In the constantly evolving climate of health care enforcement, maintaining a strong and effective internal compliance program has taken on added significance in the past few years. The Centers for Medicare and Medicaid Services and the Office of Inspector General of the U.S. Department of Health & Human Services, along with various other federal and state enforcement agencies, have increasingly focused on self-regulation of health care providers’ compliance as one of their top priorities.
Every hospital and medical staff will occasionally have to conduct a professional review concerning one of its physicians, and sometimes that review will lead to a hearing. Happily, no hospital does this very often, but, consequently, no hospital does it often enough to be really familiar with the process.
What This is and How to Protect It
State law purports to make the proceedings of a medical review or quality assurance committee confidential and privileged. This protection applies to the materials the committee reviews, the records it produces, and the recollections of the people who were at its meetings. N.C. Gen. Stat. § 90- 21.22A(c); N.C. Gen. Stat. § 131E-95(b). However, the protection is not as solid as you might imagine.
When the Government Comes Knocking:
False Claims Act Investigations
The primary federal and state enforcement agencies handling Criminal or Civil False Claims Act government investigations include the U.S. Department of Justice (DOJ), the Federal Bureau of Investigation (FBI), the Office of Inspector General for the U.S. Department of Health & Human Services (OIG), the Department of Defense (Tricare Health Program), the United States Postal Inspection Services, State Medicaid Fraud Control Units, and task forces comprised from these agencies.
Regulatory Requirements for Nonprofit Hospitals in Financial Assistance and Debt Collection
Roughly 60% of hospitals nationwide have either obtained or are seeking tax-exempt status under the Internal Revenue Code (Code) and applicable rules. Rules adopted by the Treasury Department and the IRS impose upon nonprofit hospitals (referred to in the Federal Register as charitable hospitals) a number of additional requirements when attempting to collect debts owed for patient care and have imposed additional mandates related to financial assistance policies (FAP) and qualification of low-income patients for financial assistance.
Self-Referral and Anti-Kickback Statutes 101 For Hospitals
Hospital decision makers must understand the basics of the federal self-referral and anti-kickback statutes in structuring business arrangements with physicians and others in a position to refer, including medical director and other physician contracts, service agreements with other parties who generate referrals, management contracts, and joint ventures.
Best Practices for Dealing With Difficult Discharges
Fortunately, most people think of hospitals as places to go for treatment and healing, and then cannot wait to go home. Now and then, however, a hospital encounters the patient who just won’t leave, despite being medically able to do so. Imagine this scenario – a patient with recurring abdominal pain has presented to the hospital emergency department numerous times, often requiring a short term inpatient admission to stabilize and treat his or her acute medical need.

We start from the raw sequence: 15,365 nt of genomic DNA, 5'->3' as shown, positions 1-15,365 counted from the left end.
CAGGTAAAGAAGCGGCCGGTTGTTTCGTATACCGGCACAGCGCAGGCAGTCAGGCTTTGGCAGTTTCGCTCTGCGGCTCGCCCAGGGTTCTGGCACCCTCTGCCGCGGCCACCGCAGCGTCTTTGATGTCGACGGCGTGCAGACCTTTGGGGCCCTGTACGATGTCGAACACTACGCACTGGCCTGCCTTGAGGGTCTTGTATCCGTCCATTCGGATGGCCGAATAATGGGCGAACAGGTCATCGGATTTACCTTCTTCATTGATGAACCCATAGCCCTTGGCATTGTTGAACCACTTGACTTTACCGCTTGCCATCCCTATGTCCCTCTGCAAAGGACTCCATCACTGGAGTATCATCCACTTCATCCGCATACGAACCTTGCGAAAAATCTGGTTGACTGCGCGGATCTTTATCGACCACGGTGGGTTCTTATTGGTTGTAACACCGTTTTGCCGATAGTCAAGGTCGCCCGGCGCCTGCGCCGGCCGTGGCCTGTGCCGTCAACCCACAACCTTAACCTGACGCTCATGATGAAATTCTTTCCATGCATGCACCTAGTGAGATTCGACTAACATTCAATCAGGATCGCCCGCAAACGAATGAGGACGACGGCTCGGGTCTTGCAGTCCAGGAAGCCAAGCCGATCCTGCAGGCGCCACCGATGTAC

Honoring Patients End of Life Wishes:
Avoiding the Pitfalls of Advance Directives
All patients have the right to direct the course of their medical care. This includes the right to decline care, even life sustaining care. So says the United States Supreme Court, the U.S. Congress and the N.C. General Assembly. Through an array of Supreme Court decisions and federal and state laws, patients are guaranteed the right to create advance directives, such as living wills and health care powers of attorney, that either describe the care they want, or name a third party to make such decisions, when the patient is no longer able to make or communicate their own health care decisions.
Top 10 Certificate of Need FAQS
North Carolina’s Certificate of Need Law, codified in N.C. Gen. Stat. Ch. 131E, Article 9, outlines the types of services that require a CON and the requirements for filing, opposing, and ultimately appealing a decision of the N.C. Department of Health and Human Services, Division of Health Service Regulation, Healthcare Planning and Certificate of Need Section (the CON Section) regarding an application.
Document Retention in The Hospital Setting
Every hospital needs a comprehensive and consistently applied record retention policy that covers all forms of hard copy and electronic data. The reasons for adopting and implementing such a policy include, among others, ensuring compliance with statutory and regulatory requirements, maintaining control of records during litigation, improving efficiency in complying with records requests, and avoiding the disclosure of unnecessary or obsolete records.